Charlotte’s cultural groups will share in the action during the Democratic National Convention.
As soon as the delegates and political operatives hit town in September, many will start passing through uptown’s cultural venues for social events and other functions. During the official welcoming parties Sept. 2, for instance, delegates by the hundreds will converge on the Mint Museum Uptown, Levine Museum of the New South and Gantt Center for African-American Arts + Culture.
Those and other groups hope to lure the guests into the galleries and theaters to look and listen – and gain a new impression of Charlotte. The museums are tailoring exhibitions to the visitors.
Madeleine Albright’s jewelry will show how fashion statements can be political statements. Centuries worth of artifacts will illustrate African-Americans’ place in U.S. history and culture. A show spotlighting a prominent Swiss sculptor will show Charlotte’s cultural scene striving for the world stage.
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A side effect: The convention events and security restrictions are likely to crimp the hours when the groups can open to the nonconvention public. But the exhibitors hope to limit the disruption.
“It’s sort of our civic duty to open our doors for the visitors to show off Charlotte,” Levine Museum President Emily Zimmern said.
Will museums stay open?
There will probably be side effects on when the museums will open to the nonconvention public. Bookings for the DNC may tie them up.
Convention organizers have dibs on the Mint Museum Uptown for the convention week and a couple of days on either side of it, but “we’ve made it clear that we would like to remain open if possible,” Mint communications director Hillary Cooper said.
Scheduling will be the main factor, but there’s another: street closings or other security clampdowns, especially for arts facilities near the convention sites, could push them to limit hours.
“We don’t know what level of restrictions we’re going to have,” Zimmern said. “We will almost certainly be closed some of the time if not all the time.”
Renting their facilities – for events from weddings to nonprofit meetings – is part of how cultural groups bring in money. With the convention, Zimmern said, the rent paid by organizers could exceed what the groups give up in admissions. The Levine Museum “budgeted conservatively,” she said, and projected an extra $15,000 from DNC events.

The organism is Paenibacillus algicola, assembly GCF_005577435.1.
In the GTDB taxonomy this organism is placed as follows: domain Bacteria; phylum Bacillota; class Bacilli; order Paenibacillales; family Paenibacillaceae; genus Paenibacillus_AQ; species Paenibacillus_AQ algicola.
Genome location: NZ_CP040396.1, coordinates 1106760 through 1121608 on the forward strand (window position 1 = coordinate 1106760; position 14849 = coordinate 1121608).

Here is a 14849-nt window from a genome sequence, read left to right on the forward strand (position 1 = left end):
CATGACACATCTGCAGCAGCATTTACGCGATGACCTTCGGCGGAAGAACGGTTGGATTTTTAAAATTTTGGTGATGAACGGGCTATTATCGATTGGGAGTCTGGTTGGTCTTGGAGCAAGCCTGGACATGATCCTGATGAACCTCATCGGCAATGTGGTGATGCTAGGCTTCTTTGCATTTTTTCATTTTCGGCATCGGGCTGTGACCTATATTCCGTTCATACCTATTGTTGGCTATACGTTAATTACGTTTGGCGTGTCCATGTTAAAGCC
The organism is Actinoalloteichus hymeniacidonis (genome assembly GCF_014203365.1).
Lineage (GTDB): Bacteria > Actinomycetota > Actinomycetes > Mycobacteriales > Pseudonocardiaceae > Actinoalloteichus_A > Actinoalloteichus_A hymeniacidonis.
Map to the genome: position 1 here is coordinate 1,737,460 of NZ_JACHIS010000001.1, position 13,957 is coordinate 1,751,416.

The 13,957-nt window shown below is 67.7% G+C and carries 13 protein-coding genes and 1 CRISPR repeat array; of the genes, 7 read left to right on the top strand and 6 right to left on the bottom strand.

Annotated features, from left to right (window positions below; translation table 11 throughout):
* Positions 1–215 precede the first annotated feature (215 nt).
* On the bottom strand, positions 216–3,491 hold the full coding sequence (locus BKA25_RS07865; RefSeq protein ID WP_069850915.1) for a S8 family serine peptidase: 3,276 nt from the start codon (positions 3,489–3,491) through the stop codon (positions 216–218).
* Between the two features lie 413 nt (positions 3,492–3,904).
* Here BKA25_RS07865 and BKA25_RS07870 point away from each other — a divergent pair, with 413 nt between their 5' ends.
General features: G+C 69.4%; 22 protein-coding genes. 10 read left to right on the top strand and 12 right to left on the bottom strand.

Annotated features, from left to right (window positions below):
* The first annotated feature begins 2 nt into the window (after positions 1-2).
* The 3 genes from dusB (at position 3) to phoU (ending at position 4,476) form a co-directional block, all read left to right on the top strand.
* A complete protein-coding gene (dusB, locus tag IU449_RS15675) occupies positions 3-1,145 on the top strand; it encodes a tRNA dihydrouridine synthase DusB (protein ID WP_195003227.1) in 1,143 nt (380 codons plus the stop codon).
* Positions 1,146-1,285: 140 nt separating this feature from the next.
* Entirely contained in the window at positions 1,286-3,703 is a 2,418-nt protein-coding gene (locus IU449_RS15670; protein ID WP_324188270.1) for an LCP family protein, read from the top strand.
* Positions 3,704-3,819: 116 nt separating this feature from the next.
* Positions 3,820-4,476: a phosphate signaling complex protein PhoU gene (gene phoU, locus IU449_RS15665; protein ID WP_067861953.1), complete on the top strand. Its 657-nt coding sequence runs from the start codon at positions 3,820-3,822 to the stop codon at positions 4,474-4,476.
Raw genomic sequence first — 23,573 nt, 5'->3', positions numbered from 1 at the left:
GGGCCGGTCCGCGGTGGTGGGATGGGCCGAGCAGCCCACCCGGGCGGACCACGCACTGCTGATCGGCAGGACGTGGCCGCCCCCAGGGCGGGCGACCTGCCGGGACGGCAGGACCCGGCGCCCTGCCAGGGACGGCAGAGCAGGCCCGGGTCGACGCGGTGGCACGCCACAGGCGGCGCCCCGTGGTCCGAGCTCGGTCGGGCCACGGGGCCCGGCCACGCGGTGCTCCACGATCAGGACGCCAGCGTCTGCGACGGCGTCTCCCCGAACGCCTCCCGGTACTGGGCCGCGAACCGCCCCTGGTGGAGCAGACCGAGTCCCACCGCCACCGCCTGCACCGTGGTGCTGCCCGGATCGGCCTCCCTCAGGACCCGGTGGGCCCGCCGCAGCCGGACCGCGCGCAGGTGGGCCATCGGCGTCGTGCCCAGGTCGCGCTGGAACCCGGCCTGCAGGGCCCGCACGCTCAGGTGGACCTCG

“Our hope is that it will be much more,” she added. Regardless, “we’ll certainly not lose revenue. We’re not doing it for free, and we don’t expect to take a hit.”
The festivities could pay off for the Mint even after the convention is gone, Executive Director Kathleen Jameson said. The museum has gotten event planners’ attention, she said, and the pace of inquiries about 2013 has picked up. Because of unknowns about costs related to the events, Jameson wouldn’t predict how much the museum might make from the DNC.
The cultural groups expect scheduling and security issues to settle out by early summer. Then they’ll be able to set their hours they’ll be open to the public.
The exhibitions the groups are planning will run for weeks outside the convention dates, so Charlotteans will still be able to see everything the conventioneers do.
The Mint will showcase Albright’s jewelry at the same time as works by Thornton Dial, an artist who is “trying to figure out what it means to be an American, a Southerner and African-American Southerner,” Jameson said. Both shows spotlight “how art can be used to express who we are as a people.”
As another perspective on the nation, the Gantt Center will host “America I Am,” which includes 200 artifacts illustrating African-Americans’ place in the country’s history and culture. The show, spearheaded by broadcaster Tavis Smiley, includes items connected to Frederick Douglass, Martin Luther King Jr., Malcolm X and many others.
“By telling the stories of the events of the past,” Smiley said in a statement, “we can help the leaders of the future set the stage for active participation in the democratic process for years to come.”
Looking beyond the United States, the Bechtler Museum of Modern Art will spotlight Swiss sculptor Alberto Giacometti, who made headlines when a work of his fetched more than $100 million at auction.
The convention week isn’t the only time there will be an influx of visitors, said Tom Gabbard, president of Blumenthal Performing Arts. Cultural groups can aim at the advance crews. So Blumenthal hopes to schedule performances during the preceding weeks. Blumenthal is trying to schedule performers such as comedians Bill Maher and Jon Stewart, Gabbard said, but plans are not set.
“We’re going to have a lot of people around here in the weeks before (the convention),” Gabbard said. “So we intend to have some entertainment options for them.”